As Canadian Thanksgiving approaches, we ponder the annual question associated with this holiday with trepidation. Not what to be thankful for, but rather… will it be too hot in Toronto to actually cook a roast bird and five side dishes on Thanksgiving Day? It’s about a 50/50 draw; some years early October is cool and rainy, other years temperatures can hit the high 20s.
Since it’s just Greg and I, we usually just cook a chicken, but I don’t relish standing in a hot kitchen with the oven and all the burners going if it’s going to be a warm day with a humidex. Besides, I can roast a chicken any time, I don’t need a holiday to do it, so while we want to do something to celebrate the day, I’m never inclined to actually break a sweat.
For the past couple of years in pandemic times, upscale local restaurants have filled the void with gorgeous multi-course menus delivered to our door. One of the options we considered this year included seared foie gras, so there’s lots to be thankful for.
In the past, though, the delivery options got no more fancy than Swiss Chalet.
I can’t find any information online as to when Swiss Chalet began offering the Festive Special. This is their normal quarter chicken dinner with the addition of stuffing, cranberry sauce and a chocolate of some kind. (And yes, old timers, we all miss the days before they replaced the Toblerone bars with glommy Lindt balls.) In recent years, this has begun to include a slice of pie.
Offered from the beginning of November onwards until Christmas, a few years ago, someone at Swiss Chalet clued in to the fact that they could also offer the Festive Special at Thanksgiving. The first year it was for Thanksgiving weekend only, but now it appears to be for a week or so leading up to the holiday.
This delights me for entirely personal reasons.
My first Thanksgiving in Toronto, in 1987, I had been living here only for a couple of months. While one of my roommates was a chef, and we all delighted in trying out all the different cuisines of Chinatown and Kensington Market where we lived, none of us was inclined to cook a big dinner. I’m pretty sure we didn’t have anything close to the necessary equipment. Tap Phong, the fabulous housewares shop on Spadina Avenue didn’t even exist yet; the place was still a kosher poultry slaughterhouse.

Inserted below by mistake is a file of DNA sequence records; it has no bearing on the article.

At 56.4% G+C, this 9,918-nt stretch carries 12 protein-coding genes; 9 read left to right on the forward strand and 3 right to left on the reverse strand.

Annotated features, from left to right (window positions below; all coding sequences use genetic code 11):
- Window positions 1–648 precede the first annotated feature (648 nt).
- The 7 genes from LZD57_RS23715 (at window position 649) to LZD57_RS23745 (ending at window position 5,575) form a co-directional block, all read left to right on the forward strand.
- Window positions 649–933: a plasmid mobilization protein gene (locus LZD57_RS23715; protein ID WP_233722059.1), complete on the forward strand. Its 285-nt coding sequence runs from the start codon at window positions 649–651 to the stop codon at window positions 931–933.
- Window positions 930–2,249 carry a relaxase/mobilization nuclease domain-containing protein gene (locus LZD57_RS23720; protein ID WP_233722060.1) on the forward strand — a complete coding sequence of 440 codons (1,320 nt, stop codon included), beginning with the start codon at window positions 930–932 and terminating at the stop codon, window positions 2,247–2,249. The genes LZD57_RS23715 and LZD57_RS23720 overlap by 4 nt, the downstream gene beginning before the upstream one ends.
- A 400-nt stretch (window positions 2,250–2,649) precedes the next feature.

Plus, it was hot. So stinking hot.
So on the Sunday of Thanksgiving, when my roommates Paul and Deryk suggested we go to the Swiss Chalet on Spadina Avenue for lunch, we did so more for the fact that we knew it was air-conditioned than any other reason.
When I called my grandma later that evening to wish her a Happy Thanksgiving, her first question was “Did you have a turkey?”
This was a trick question, because if I had said no, I’d have been read the riot act. My family was convinced that moving to Toronto would be my ruin, so any crack in the armour of perceived normalcy would have been met with outrage. I’m still not sure why it mattered if I had turkey or not, it was nothing to them, and none of Grandma’s business, really, but it would have indicated that I was far from home doing weird, crazy, dangerous, hedonistic stuff even if I wasn’t. (Okay, I was.)
“Oh.. we just had chicken,” I replied offhandedly. “A turkey would be too big.”
This answer sufficed. Chicken was an acceptable replacement for turkey. She didn’t ask about side dishes or pie, she was satisfied knowing I had done something “traditional” to celebrate the day. She pointedly did not ask if we had cooked it ourselves. Maybe she knew not to pry further, afraid the answer might have been something ‘weird and gross’, along the lines of ‘chicken feet at a dim sum restaurant’, which would have caused her to unleash a tirade of of judgmental, racist assumptions that she was wise enough not to reveal.
In any case, the ruse worked, and “just had chicken” became the default reply for queries into my menu choices for events that came burdened with expectations of traditional fare, even if (especially if) I hadn’t bothered to celebrate at all.
Every year since, I raise a toast to my Nan when it comes time to cut into Thanksgiving dinner. Especially if it’s just chicken from Swiss Chalet.